Egypt plans to issue international sovereign sukuk in 2019-2020

Egypt is aiming to issue about $20 billion in foreign denominated bonds by 2022. (Shutterstock)
Updated 17 October 2018

Egypt plans to issue international sovereign sukuk in 2019-2020

  • Egypt is aiming to issue about $20 billion in foreign denominated bonds by 2022

CAIRO: Egypt plans to issue its first international sovereign sukuk, or Islamic bonds, in the 2019-2020 financial year, Finance Minister Mohamed Maait told Reuters on Wednesday.
Maait did not give the size of the planned offering. Egypt is aiming to issue about $20 billion in foreign currency-denominated bonds by 2022.
Issuing sukuk could allow Egypt to attract a new class of investor as it implements a three-year IMF-backed economic reform programme agreed in late 2016.
The country has borrowed heavily from abroad since then and faces a tough repayment schedule and a rising bill for oil imports.
Egypt's foreign debt stood at $92.64 billion at the end of June, an increase of 17.2 percent from the previous year.
Egyptian officials have previously announced their intention to issue Islamic bonds, but the plans did not materialise. 


Report: 2 Iranian lawmakers arrested for ‘disrupting’ market

Updated 22 August 2019

Report: 2 Iranian lawmakers arrested for ‘disrupting’ market

  • The report did not reveal if they have been charged with any financial crimes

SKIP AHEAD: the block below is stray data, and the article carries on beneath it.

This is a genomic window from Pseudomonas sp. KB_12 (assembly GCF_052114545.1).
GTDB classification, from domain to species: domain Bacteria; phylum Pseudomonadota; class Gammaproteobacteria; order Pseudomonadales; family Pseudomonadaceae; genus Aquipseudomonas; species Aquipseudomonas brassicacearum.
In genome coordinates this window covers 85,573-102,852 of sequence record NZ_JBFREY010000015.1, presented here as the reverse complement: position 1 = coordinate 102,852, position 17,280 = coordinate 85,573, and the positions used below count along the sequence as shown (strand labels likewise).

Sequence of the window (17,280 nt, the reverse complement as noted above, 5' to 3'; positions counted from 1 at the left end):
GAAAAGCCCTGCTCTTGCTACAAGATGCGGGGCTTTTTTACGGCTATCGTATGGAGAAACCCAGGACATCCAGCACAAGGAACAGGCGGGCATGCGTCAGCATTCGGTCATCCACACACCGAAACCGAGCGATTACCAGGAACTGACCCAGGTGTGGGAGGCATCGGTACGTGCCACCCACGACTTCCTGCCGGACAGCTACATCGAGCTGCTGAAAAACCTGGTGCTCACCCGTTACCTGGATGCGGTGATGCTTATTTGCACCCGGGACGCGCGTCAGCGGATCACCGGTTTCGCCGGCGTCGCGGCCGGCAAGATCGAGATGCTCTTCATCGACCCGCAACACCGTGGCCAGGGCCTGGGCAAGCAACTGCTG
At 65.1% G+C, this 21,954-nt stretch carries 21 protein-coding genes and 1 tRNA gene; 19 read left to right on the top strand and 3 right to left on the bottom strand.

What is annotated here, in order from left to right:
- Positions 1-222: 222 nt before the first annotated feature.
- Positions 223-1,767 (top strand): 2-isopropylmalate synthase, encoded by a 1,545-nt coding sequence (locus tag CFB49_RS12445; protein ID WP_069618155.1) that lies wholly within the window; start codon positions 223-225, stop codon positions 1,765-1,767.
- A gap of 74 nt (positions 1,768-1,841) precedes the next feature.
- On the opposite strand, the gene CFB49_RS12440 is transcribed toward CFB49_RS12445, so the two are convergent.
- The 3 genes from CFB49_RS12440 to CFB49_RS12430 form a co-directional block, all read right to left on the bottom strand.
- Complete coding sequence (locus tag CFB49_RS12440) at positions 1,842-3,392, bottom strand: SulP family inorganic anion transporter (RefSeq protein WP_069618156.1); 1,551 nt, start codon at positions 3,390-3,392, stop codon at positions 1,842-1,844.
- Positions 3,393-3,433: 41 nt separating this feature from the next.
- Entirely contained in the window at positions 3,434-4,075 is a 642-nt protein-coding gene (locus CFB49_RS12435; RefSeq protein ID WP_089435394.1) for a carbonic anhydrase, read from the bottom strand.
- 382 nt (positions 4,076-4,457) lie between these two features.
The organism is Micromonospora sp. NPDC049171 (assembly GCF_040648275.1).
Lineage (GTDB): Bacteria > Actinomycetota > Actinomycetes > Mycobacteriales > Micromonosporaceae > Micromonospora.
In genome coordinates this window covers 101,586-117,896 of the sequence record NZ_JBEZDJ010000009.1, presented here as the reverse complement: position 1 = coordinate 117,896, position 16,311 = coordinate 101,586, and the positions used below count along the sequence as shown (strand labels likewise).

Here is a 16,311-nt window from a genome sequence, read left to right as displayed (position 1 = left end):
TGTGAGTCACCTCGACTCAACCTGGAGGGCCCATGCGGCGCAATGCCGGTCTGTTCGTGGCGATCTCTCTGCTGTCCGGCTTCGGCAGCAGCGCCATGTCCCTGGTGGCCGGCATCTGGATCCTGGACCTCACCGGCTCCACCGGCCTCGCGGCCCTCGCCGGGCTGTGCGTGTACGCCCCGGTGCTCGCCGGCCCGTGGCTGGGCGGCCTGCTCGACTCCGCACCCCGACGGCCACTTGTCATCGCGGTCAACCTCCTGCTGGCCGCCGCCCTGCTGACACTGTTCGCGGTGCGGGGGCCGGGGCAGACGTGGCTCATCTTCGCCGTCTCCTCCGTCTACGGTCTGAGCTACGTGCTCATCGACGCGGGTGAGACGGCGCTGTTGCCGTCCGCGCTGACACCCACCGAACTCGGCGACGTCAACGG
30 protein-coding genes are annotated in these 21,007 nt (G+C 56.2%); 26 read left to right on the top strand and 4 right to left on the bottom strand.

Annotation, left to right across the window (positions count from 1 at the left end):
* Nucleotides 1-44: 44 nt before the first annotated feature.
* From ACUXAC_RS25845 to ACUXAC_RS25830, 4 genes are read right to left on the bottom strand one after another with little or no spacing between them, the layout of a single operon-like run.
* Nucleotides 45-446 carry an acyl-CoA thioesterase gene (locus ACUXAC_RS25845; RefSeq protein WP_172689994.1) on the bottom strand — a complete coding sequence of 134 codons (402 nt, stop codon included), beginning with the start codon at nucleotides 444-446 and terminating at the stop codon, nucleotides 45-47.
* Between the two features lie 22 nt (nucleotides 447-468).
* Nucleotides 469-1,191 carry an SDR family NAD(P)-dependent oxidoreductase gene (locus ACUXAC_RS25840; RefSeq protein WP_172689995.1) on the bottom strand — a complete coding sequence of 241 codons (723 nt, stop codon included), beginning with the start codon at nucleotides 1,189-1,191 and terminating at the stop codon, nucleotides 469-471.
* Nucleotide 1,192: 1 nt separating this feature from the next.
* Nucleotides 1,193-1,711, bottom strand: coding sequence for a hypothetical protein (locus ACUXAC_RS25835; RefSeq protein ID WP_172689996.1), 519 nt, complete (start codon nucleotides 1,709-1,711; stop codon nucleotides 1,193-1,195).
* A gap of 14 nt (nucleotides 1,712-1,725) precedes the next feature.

• Iran arrested several people since 2018 on corruption charges

TEHRAN: Iran’s semi-official Fars news agency says two lawmakers have been arrested for unspecified actions described as “disrupting” the country’s car market.
The report says the two lawmakers — Fereydoun Ahmadi and Mohammad Azizi — were initially taken to the Evin prison in Tehran but they were later released for about $85,000 in bail.
The report didn’t specify if the two have been charged with any financial crimes.
Iran is trying to crack down on corruption and has arrested several persons since 2018. Two prominent local businessmen have been hanged.
Iran’s economy nosedived since the US pullout from the nuclear deal last year. Prices of cars have skyrocketed as Western manufacturers pull out of the country and foreign-produced parts are becoming harder to find. China is trying to fill the void.